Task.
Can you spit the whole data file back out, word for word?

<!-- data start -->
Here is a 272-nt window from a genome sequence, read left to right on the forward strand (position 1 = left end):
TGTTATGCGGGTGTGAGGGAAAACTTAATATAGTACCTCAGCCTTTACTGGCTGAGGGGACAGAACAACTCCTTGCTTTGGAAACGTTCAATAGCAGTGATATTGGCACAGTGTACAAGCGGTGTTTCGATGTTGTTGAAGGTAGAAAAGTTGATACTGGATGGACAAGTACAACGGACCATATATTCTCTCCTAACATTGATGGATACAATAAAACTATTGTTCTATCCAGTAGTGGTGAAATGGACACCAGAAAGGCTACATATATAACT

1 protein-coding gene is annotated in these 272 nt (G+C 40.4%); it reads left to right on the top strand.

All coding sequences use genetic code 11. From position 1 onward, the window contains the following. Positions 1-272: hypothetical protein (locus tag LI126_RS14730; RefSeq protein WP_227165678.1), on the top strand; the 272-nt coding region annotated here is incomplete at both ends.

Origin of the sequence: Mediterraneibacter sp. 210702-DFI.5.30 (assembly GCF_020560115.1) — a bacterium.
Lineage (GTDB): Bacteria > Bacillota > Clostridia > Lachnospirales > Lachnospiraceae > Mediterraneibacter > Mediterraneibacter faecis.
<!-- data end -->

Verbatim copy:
Here is a 272-nt window from a genome sequence, read left to right on the forward strand (position 1 = left end):
TGTTATGCGGGTGTGAGGGAAAACTTAATATAGTACCTCAGCCTTTACTGGCTGAGGGGACAGAACAACTCCTTGCTTTGGAAACGTTCAATAGCAGTGATATTGGCACAGTGTACAAGCGGTGTTTCGATGTTGTTGAAGGTAGAAAAGTTGATACTGGATGGACAAGTACAACGGACCATATATTCTCTCCTAACATTGATGGATACAATAAAACTATTGTTCTATCCAGTAGTGGTGAAATGGACACCAGAAAGGCTACATATATAACT

1 protein-coding gene is annotated in these 272 nt (G+C 40.4%); it reads left to right on the top strand.

All coding sequences use genetic code 11. From position 1 onward, the window contains the following. Positions 1-272: hypothetical protein (locus tag LI126_RS14730; RefSeq protein WP_227165678.1), on the top strand; the 272-nt coding region annotated here is incomplete at both ends.

Origin of the sequence: Mediterraneibacter sp. 210702-DFI.5.30 (assembly GCF_020560115.1) — a bacterium.
Lineage (GTDB): Bacteria > Bacillota > Clostridia > Lachnospirales > Lachnospiraceae > Mediterraneibacter > Mediterraneibacter faecis.